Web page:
You couldn't, I think, argue seriously with any of that. You could ask a question, though. Who takes work with the NHS and has to have basic ethics rammed into their skulls?
After Mid Staffs, the London Government will no doubt embark on another round of reforms in England. It will probably seek to enforce the bulk of the Francis recommendations. But how do you reform people who thought that 1200 deaths were a fair exchange for trust status?
Francis says nurses should be selected and trained "to deliver compassionate care". So how do you teach compassion, exactly? We give children lessons in empathy to aid their moral growth. Adults who have failed to understand, despite all experience, are lost causes.
You might be able to school them into treating NHS patients as "customers" who must be kept satisfied. The Coalition Government favours that view.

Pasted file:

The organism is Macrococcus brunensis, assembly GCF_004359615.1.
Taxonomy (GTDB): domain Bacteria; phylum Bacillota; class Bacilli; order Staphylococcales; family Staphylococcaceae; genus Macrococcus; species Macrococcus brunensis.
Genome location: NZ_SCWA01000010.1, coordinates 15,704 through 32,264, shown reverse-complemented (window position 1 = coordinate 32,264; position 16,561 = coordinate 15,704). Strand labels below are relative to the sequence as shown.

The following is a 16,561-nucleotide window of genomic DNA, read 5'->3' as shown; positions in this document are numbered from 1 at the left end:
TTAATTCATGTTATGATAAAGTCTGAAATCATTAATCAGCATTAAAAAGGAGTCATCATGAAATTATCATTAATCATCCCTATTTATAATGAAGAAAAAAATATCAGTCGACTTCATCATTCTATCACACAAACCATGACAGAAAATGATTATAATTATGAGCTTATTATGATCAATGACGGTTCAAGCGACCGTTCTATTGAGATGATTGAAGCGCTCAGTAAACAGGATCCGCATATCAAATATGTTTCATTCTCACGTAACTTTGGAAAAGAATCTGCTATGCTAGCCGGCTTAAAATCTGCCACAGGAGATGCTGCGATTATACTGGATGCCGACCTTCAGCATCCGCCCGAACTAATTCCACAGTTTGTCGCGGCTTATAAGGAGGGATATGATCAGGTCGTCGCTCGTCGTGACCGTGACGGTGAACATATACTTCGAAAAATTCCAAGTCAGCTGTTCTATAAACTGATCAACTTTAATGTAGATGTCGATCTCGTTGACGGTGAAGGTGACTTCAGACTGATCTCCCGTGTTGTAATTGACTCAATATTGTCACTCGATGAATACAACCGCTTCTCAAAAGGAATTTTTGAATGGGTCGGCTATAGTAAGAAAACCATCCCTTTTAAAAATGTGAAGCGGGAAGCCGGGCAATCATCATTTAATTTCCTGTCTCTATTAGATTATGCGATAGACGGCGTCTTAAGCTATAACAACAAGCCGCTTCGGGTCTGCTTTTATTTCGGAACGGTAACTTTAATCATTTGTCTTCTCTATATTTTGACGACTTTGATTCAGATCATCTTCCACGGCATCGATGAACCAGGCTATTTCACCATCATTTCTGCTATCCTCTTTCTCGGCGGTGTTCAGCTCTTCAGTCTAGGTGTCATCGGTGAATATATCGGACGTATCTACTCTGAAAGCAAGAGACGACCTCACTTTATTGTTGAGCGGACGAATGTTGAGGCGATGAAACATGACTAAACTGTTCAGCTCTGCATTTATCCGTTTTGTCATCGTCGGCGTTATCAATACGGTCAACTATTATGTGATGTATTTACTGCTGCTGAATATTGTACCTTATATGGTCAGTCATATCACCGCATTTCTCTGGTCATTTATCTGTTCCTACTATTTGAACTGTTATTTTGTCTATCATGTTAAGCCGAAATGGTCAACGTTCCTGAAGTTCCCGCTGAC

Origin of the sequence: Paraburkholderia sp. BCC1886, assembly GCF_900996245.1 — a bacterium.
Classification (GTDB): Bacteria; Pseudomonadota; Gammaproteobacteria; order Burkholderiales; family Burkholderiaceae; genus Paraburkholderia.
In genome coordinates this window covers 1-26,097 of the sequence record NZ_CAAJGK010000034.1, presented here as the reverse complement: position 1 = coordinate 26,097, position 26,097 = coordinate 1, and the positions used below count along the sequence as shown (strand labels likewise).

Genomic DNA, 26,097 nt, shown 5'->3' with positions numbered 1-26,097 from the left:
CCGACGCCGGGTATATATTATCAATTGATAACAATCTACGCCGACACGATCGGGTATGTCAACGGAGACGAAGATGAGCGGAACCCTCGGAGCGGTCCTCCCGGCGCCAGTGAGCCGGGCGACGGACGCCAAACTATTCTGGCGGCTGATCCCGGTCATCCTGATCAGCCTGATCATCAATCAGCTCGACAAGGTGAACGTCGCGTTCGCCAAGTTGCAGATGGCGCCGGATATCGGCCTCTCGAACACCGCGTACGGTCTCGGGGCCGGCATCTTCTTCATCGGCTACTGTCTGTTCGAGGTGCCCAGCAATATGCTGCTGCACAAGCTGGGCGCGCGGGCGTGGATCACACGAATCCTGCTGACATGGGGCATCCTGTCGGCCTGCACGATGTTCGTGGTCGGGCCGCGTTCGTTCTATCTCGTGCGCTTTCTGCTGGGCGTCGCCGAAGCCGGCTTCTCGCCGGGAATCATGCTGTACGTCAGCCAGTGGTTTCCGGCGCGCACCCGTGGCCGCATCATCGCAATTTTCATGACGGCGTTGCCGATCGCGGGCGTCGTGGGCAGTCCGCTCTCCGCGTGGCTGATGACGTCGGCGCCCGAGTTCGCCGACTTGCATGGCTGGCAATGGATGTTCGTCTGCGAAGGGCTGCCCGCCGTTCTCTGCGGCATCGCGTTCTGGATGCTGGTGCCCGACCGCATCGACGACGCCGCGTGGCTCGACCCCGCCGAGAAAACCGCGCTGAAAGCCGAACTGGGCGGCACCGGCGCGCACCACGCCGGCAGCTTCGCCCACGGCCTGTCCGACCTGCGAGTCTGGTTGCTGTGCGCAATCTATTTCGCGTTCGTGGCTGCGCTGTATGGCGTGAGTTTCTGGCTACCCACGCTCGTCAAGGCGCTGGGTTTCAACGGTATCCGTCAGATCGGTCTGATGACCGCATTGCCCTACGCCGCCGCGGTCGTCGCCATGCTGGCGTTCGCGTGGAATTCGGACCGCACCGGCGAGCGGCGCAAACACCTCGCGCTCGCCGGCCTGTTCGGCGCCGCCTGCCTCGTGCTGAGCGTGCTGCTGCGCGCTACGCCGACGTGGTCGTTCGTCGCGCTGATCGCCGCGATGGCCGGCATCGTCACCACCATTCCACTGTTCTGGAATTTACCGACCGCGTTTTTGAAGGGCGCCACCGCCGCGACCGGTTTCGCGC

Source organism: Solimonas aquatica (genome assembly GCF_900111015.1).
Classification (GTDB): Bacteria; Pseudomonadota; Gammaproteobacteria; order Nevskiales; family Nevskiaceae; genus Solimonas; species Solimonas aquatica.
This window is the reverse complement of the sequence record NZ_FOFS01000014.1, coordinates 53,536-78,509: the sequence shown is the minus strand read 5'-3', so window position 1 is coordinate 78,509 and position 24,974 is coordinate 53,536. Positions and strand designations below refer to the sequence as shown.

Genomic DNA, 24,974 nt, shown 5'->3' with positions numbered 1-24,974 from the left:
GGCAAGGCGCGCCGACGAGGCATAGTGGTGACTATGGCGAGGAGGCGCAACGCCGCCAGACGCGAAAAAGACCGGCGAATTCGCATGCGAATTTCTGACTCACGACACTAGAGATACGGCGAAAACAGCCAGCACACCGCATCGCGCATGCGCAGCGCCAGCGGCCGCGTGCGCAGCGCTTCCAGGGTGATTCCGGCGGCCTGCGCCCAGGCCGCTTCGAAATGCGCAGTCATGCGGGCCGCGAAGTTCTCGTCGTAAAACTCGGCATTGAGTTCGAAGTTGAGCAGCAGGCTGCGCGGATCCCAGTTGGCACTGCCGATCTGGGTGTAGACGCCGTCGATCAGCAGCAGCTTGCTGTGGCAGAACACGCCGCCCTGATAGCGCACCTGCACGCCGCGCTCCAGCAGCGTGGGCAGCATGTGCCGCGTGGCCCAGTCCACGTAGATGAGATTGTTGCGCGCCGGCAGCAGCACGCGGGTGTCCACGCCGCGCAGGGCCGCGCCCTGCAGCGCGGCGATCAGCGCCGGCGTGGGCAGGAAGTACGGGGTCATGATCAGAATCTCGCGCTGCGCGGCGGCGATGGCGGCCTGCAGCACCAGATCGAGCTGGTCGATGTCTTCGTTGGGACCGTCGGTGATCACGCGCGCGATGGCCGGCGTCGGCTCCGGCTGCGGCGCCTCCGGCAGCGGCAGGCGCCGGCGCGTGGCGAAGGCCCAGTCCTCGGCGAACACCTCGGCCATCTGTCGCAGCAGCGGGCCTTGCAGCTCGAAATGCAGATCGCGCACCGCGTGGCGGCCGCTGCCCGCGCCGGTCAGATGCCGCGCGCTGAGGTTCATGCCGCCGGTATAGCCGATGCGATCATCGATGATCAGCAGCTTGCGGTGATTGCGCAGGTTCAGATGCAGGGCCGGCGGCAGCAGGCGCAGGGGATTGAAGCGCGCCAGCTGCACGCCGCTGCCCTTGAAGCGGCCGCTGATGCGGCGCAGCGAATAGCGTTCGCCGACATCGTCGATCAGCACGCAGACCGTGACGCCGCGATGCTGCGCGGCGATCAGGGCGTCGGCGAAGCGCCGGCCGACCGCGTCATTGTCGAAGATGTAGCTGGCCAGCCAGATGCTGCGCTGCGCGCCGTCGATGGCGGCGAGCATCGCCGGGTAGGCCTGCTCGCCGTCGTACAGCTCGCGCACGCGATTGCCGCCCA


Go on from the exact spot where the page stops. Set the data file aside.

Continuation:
But as Dr Maria Flynn and Dr Dave Mercer of Liverpool University's School of Health Sciences remarked last week: "Compassion is not a recognised feature of competition, market forces or privatised service cultures."
Compassion seeks no reward. You cannot be compassionate on demand, or because you have done a course, or because a high-minded ideal is enshrined in the latest code of conduct. Compassion is not supposed to be selective, either, though you wouldn't know it from public life in modern Britain.
Speaking in the Commons last week, David Cameron was suitably aghast over what had been going on within an NHS trust. His compassion was there for all to see. Only a few hours before, however, he had been attacking Ed Miliband for opposing a benefits cut for those in social housing who happen to have a spare bedroom.